When I visited Silver Dollar City (SDC) in 2008 I wasn’t sure what I was expecting; just another fun filled theme park with fast rides, junk food and long waiting lines I surmise but I was in for a big surprise. SDC was nothing like I’d imagined and exceeded all expectations filled with wonder, awe, beauty, culture and of course wild rides.
There are theme parks and then there are theme parks; the theatrical, thrill ride and comic/fantasy ‘world within world’ style parks such as Alton Towers, Chessington or the Disney parks at the top of the pyramid of social consciousness when it comes to such attractions, then mid-size or niche parks like this, Parc Astérix or Dollywood and then travelling fun fairs or static peer amusement parks/promenades. I’m no theme park junkie but I have been to my share of them and can say that I was the most impressed, had the best walkabout at SDC and found it the most versatile in that it really had something for everyone be they singles, couples, friends, families, clubs, young to old; some parts were more mobility/wheelchair/pushchair friendly than others but where one area might be difficult there was another to visit.
SDC is based in the locale of Branson in the state of Missouri, US Route 76. It’s in a mountainous area called The Ozarks or The Ozark Plateau which is a place of stunning natural beauty, mountain greenery and long drives. Having a theme park there makes it a ‘marvel’, a term which I shall come back to in a bit 🙂 At the time of writing it seems I’m right on the cusp of change as one of the signature adventures has just been retired and a new set of rides being introduced however in this review I will include all the parts I remember in tribute and insight into the nature of the place.
Also please note that SDC is an umbrella name for the theme park, a cruise boat ride/dinner show, a water park and an accommodation with log cabins and spaces for RVs/caravans and camping. This review is purely for the theme park. That said there’s so much to see and do there that I’ll have to describe the parts in order of what I personally liked otherwise it would just have to be a runthrough of what I visited in order and I don’t remember it that way.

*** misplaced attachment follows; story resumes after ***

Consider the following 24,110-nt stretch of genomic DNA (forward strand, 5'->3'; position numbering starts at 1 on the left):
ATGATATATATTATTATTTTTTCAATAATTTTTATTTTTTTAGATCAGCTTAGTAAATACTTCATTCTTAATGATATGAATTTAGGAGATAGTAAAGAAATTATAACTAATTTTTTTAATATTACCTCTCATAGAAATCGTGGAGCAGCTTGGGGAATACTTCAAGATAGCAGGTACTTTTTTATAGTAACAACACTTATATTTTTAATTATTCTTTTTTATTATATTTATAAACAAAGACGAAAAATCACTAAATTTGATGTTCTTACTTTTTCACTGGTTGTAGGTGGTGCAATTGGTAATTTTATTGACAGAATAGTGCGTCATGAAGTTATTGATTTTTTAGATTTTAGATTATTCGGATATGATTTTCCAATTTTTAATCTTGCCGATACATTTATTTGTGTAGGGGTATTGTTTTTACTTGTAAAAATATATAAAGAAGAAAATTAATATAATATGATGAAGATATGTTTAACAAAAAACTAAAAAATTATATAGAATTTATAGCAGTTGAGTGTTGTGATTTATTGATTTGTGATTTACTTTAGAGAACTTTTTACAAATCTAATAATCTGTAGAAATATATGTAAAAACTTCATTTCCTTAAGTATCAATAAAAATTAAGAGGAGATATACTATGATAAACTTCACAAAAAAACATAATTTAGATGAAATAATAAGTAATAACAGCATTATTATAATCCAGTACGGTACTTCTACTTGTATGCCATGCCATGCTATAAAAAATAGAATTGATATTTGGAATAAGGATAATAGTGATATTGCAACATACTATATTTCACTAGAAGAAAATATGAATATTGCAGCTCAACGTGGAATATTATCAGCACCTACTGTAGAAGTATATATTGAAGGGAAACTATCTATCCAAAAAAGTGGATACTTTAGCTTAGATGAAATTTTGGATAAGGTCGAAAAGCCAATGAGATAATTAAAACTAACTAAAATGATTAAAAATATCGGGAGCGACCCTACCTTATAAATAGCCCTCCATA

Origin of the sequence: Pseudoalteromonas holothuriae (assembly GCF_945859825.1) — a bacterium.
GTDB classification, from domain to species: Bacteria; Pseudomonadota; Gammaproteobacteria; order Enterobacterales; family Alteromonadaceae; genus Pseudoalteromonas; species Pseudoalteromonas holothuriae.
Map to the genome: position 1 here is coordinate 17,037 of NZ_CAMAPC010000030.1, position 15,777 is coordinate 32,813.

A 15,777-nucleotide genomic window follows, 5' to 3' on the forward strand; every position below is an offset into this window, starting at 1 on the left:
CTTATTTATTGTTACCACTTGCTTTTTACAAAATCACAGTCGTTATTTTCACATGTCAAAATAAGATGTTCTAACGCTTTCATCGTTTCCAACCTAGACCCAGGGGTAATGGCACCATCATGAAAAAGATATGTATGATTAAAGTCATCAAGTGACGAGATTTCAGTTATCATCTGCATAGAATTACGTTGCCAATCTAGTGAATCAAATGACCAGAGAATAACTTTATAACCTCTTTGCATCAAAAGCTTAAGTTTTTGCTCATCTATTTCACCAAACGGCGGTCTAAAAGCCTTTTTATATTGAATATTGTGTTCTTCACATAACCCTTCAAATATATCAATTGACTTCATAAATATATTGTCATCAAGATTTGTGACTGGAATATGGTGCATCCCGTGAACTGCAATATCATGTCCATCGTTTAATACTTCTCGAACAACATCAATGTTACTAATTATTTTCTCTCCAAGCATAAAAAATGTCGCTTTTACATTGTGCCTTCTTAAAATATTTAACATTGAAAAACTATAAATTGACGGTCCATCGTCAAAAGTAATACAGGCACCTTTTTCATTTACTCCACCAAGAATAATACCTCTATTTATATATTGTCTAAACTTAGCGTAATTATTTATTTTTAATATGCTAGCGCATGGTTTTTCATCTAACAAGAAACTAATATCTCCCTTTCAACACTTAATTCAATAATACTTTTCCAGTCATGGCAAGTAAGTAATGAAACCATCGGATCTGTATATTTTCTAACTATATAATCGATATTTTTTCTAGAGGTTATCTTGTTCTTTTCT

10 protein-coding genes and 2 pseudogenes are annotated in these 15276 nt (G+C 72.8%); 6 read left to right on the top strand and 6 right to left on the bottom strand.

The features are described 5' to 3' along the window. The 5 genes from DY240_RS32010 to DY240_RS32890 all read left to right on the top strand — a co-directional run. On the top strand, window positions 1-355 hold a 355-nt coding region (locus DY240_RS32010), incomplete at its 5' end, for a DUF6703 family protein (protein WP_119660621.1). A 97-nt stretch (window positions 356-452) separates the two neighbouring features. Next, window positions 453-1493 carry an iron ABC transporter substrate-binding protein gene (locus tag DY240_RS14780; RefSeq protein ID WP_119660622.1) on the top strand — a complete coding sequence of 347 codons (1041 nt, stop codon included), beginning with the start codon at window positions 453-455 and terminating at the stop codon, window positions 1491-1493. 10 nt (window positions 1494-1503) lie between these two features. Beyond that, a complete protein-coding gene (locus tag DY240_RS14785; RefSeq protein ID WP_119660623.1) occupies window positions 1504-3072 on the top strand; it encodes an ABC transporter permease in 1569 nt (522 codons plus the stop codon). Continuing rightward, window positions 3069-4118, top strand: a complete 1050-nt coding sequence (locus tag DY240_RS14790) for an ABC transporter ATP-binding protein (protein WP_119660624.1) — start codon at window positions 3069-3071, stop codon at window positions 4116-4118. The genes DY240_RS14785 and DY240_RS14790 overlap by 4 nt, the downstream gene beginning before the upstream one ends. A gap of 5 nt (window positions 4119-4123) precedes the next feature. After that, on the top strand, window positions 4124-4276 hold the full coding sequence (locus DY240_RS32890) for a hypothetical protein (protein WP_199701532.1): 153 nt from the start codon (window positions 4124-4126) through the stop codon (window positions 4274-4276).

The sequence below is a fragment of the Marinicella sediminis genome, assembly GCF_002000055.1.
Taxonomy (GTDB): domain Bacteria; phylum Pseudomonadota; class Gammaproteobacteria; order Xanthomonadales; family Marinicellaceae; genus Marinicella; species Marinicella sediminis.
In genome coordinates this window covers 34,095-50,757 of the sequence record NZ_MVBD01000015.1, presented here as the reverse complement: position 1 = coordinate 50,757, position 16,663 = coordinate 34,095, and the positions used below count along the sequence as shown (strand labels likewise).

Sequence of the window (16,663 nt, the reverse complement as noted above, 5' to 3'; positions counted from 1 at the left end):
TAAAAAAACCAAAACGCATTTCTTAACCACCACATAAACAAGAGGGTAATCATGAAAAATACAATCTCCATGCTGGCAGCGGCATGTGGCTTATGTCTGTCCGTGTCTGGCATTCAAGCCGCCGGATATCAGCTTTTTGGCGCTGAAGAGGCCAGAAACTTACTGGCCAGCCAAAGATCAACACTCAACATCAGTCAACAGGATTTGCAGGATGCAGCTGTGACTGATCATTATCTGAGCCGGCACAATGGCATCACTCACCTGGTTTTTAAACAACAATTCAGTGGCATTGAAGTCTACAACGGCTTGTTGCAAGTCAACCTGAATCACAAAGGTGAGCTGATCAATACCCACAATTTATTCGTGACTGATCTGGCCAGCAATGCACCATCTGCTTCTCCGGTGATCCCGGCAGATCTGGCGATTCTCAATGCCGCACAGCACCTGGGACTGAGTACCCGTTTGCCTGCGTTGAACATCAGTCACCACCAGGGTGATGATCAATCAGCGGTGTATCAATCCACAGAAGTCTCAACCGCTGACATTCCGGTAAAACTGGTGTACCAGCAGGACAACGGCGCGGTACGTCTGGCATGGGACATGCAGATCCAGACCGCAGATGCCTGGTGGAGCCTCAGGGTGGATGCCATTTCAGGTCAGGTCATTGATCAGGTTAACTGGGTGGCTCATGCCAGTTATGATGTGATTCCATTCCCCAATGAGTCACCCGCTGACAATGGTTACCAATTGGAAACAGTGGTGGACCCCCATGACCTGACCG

THE NATURAL LOOK
Due to the location of this park there’s a real MidWest to Southern country feel to it, everything looks rustic with old fashioned charm and encompassed within the landscape. The owners/organizers incorporated the rides so that they don’t look superimposed and created a late 19th century decor/facade for all the shop and stage/ride fronts, many of the staff are outfitted in period costume and most of the attractions are open air so you feel a bit like an explorer. Obviously there’s a heck of a lot of machinery, infra-structure and use of fuel for a place like this though they’ve hidden it adeptly.
As you enter the park unfortunately the first thing you are faced with and have to pass through is the main gift shop which is more unfortunate for people who like to shop and those with kids who automatically want to buy things. This was the only selling point that I didn’t like but of course it makes business sense; just remind those with roving eyes and loose wallets/purses that they will see the shop again on the way out. That said there were some lockers and a ‘buy now, collect later’ service for souvenirs and photos so that you wouldn’t have to carry them around with you and constantly put aside at each ride.
THE ‘MARVEL CAVE’
I’m going to list and briefly describe the other attractions in groups/lists later but this one deserves a section all of its own.
Missouri is known as a ‘cave state’ with thousands of them so great for intrepid explorers, spelunkers/potholers and cautious visitors and The Marvel cave is indeed a marvel as any cave is in my opinion. It’s a beautiful but narrow and steep descent via a compact stairway/hole in the floor of the gift shop down into a splendid cavern of serene space and calm. In the early days there had been a cable railway/lift for visitors but the place wasn’t so popular at the time, now it’s the stairs – I don’t remember them being very slippery but footwear with good grip/walking shoes/hiking boots are best in a place like this and that applies to the park too since trainers get soaked and slippers/sandals aren’t exactly health & safety friendly.